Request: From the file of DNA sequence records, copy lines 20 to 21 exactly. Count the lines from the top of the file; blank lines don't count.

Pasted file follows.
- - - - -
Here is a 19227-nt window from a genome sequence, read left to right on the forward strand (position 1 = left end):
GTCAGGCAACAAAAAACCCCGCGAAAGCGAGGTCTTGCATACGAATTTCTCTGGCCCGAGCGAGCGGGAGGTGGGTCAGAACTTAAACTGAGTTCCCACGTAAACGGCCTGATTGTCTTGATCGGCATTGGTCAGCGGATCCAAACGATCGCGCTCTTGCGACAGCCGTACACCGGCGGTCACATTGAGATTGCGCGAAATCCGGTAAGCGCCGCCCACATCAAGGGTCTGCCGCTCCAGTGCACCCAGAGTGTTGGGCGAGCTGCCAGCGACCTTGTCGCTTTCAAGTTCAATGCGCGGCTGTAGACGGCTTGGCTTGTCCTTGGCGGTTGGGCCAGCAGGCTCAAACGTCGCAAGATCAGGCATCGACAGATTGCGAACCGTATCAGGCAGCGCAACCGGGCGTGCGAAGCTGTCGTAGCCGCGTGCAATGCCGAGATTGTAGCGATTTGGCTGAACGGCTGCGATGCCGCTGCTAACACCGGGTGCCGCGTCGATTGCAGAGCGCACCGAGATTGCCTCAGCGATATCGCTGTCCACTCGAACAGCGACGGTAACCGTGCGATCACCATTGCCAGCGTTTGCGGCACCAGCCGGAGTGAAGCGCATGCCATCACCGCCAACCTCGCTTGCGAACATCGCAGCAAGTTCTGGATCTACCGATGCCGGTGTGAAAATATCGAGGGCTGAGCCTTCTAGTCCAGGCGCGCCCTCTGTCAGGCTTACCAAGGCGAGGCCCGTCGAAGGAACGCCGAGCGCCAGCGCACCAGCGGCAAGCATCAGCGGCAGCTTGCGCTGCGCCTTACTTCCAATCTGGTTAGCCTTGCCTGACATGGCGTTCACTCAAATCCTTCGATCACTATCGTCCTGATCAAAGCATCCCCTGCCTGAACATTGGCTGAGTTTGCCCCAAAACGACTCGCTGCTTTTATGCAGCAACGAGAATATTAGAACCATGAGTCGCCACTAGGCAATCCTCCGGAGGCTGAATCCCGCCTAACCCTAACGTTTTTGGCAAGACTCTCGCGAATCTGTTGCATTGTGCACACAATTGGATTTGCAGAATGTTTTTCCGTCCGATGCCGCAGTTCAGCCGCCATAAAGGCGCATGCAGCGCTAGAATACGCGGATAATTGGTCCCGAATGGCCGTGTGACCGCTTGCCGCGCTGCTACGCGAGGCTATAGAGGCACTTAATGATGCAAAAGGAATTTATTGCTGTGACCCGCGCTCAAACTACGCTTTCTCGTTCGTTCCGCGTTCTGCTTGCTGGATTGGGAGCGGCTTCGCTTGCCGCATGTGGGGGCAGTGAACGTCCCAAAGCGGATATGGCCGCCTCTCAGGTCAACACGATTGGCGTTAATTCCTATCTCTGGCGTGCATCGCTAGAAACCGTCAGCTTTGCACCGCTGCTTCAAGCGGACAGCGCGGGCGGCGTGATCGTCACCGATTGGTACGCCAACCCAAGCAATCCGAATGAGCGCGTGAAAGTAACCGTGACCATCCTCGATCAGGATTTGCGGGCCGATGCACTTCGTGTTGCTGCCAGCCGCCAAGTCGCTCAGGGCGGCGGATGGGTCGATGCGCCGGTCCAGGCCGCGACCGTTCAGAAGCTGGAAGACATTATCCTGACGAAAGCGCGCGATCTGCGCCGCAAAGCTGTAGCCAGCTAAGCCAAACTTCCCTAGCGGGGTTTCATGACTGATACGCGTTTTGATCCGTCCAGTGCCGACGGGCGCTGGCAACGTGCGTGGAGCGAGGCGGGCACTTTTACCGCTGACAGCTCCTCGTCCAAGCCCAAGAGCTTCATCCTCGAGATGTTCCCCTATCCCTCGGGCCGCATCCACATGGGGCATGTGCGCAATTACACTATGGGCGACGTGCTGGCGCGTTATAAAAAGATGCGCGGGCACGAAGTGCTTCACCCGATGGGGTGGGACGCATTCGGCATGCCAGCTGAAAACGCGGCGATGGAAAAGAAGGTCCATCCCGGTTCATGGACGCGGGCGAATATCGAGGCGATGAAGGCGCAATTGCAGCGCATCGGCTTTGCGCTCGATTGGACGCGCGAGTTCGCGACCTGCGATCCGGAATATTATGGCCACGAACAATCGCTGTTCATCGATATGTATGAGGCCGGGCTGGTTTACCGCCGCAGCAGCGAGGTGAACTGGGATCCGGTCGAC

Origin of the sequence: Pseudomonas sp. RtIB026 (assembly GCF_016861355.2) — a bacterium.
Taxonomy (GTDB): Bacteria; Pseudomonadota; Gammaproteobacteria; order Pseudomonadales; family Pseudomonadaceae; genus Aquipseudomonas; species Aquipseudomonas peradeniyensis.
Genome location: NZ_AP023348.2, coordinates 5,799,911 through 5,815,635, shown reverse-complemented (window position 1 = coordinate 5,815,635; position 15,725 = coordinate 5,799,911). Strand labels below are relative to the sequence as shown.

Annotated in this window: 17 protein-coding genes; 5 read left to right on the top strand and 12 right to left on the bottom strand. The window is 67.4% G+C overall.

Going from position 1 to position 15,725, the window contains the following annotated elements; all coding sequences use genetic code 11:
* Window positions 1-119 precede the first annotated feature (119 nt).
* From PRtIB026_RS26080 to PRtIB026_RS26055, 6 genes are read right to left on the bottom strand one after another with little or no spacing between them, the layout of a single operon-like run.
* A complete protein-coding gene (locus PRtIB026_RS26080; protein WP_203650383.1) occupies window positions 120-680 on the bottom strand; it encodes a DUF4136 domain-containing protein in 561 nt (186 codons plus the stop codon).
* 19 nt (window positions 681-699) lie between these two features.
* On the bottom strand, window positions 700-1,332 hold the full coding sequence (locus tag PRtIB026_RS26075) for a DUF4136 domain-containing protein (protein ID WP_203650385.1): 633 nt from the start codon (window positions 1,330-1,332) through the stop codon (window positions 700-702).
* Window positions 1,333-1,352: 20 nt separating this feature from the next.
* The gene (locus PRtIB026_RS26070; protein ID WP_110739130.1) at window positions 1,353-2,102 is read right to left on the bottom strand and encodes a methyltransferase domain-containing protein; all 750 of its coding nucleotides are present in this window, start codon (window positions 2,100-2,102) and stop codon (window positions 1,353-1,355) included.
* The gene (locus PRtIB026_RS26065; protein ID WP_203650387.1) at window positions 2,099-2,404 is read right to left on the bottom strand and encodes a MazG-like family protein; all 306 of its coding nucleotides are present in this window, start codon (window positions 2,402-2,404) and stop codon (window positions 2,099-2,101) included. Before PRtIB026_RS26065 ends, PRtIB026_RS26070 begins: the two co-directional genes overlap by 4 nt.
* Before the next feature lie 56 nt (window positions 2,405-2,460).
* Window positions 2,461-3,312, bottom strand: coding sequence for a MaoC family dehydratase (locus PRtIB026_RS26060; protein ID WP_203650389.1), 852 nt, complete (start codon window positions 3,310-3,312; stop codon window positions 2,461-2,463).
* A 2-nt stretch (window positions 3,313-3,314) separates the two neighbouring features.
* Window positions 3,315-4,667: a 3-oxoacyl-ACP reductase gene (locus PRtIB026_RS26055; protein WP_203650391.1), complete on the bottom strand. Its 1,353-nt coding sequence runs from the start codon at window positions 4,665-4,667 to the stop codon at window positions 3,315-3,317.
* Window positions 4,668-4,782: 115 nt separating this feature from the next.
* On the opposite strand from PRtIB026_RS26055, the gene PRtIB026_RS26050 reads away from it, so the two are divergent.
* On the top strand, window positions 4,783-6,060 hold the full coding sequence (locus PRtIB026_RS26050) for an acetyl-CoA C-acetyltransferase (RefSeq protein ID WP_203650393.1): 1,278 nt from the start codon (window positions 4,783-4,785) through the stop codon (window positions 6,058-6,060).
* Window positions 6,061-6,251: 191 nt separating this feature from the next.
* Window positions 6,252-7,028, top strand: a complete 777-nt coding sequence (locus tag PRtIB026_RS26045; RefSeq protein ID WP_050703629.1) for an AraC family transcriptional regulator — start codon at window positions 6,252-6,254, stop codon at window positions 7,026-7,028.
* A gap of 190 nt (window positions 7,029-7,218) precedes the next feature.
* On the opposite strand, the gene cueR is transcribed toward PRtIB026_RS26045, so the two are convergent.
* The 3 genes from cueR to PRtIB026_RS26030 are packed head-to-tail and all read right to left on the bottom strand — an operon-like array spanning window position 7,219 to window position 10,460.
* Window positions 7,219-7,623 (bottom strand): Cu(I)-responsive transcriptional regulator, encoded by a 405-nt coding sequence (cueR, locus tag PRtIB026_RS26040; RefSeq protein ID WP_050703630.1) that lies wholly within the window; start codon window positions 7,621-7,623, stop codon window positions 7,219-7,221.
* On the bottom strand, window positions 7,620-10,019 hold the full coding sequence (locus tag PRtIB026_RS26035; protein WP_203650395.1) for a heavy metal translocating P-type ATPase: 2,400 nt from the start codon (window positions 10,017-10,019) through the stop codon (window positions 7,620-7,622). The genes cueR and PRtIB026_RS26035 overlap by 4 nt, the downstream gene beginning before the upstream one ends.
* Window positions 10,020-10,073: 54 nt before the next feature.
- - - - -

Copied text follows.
* Window positions 4,668-4,782: 115 nt separating this feature from the next.
* On the opposite strand from PRtIB026_RS26055, the gene PRtIB026_RS26050 reads away from it, so the two are divergent.